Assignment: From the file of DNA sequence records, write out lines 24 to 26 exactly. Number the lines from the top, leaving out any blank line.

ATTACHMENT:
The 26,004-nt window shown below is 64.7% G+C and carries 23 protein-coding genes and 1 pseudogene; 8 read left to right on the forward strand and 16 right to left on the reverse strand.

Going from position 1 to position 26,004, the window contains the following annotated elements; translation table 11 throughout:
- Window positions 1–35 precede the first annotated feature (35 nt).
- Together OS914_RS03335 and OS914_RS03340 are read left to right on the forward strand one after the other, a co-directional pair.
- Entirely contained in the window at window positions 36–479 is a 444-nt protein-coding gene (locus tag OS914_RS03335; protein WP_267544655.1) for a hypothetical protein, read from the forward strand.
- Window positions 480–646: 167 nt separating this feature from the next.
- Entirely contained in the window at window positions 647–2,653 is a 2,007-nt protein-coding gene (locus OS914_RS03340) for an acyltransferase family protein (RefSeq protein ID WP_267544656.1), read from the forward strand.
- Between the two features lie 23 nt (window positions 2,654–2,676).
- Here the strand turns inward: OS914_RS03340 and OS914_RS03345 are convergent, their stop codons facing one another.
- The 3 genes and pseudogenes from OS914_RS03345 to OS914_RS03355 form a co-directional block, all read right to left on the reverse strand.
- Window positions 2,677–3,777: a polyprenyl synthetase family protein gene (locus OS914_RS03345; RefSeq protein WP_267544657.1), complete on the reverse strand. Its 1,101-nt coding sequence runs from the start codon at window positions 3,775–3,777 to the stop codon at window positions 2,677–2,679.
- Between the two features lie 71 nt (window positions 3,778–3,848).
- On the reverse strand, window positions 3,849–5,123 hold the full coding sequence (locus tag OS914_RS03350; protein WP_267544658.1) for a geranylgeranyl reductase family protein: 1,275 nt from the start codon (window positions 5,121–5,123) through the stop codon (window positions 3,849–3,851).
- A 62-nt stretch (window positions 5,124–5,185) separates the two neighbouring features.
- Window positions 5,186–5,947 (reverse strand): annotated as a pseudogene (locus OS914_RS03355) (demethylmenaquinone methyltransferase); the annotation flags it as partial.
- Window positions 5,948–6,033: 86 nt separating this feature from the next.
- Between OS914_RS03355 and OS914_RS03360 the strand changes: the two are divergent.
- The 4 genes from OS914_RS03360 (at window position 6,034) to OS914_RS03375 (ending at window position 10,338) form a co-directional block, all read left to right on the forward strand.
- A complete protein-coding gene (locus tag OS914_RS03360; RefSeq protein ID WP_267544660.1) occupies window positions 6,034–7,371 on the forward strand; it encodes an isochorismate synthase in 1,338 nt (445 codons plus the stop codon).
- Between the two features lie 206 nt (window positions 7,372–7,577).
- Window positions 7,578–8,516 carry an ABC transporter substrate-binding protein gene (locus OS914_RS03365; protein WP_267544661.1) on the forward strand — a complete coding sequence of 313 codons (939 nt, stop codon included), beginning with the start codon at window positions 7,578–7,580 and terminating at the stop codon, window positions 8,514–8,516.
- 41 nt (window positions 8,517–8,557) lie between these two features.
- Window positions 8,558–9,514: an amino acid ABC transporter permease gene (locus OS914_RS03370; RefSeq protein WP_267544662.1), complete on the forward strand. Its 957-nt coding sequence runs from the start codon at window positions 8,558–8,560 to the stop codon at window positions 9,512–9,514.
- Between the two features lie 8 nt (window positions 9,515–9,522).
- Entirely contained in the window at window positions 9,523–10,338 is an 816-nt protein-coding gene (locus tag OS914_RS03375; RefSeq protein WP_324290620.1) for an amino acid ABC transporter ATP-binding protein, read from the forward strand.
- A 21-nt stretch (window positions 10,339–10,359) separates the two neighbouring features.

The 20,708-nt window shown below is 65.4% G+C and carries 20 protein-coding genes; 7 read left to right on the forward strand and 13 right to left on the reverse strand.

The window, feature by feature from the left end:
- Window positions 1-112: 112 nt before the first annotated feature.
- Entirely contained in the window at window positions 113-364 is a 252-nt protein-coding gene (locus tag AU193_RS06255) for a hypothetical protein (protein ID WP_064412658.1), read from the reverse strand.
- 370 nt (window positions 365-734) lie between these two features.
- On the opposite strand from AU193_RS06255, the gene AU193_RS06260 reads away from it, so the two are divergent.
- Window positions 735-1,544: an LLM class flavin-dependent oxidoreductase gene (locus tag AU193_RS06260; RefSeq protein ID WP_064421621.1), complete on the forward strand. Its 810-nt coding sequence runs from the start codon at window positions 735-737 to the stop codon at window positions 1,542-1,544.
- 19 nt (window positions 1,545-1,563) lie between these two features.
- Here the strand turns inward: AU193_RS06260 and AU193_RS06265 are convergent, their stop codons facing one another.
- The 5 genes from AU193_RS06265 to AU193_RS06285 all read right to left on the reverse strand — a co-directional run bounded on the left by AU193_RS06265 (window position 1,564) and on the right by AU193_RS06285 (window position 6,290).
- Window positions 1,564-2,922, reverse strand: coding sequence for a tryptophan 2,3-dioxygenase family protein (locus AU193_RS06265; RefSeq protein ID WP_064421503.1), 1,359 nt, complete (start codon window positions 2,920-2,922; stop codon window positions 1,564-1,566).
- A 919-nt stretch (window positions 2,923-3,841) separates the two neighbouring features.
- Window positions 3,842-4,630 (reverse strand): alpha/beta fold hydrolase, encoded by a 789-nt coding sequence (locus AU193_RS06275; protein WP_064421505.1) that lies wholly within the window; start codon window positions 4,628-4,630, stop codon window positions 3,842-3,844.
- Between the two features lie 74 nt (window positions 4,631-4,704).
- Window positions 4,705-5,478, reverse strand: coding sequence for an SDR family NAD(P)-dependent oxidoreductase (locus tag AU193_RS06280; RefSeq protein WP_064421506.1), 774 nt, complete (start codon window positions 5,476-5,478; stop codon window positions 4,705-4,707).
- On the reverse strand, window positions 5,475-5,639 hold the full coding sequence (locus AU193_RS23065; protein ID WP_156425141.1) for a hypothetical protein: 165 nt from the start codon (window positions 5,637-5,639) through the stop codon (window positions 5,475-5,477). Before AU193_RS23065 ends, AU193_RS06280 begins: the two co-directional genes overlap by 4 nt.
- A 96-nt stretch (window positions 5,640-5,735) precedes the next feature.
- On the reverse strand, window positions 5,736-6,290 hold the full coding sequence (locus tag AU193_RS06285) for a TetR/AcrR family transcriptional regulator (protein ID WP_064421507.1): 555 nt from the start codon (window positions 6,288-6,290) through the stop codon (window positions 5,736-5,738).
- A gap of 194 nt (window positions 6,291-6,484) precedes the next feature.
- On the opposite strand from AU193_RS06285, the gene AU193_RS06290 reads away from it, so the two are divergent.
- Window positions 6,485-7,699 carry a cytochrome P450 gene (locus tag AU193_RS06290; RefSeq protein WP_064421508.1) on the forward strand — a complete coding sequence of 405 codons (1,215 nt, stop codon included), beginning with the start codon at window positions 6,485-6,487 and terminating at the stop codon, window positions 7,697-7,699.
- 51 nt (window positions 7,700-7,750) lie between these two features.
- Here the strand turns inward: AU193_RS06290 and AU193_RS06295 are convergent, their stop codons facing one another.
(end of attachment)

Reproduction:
- Between the two features lie 8 nt (window positions 9,515–9,522).
- Entirely contained in the window at window positions 9,523–10,338 is an 816-nt protein-coding gene (locus tag OS914_RS03375; RefSeq protein WP_324290620.1) for an amino acid ABC transporter ATP-binding protein, read from the forward strand.
- A 21-nt stretch (window positions 10,339–10,359) separates the two neighbouring features.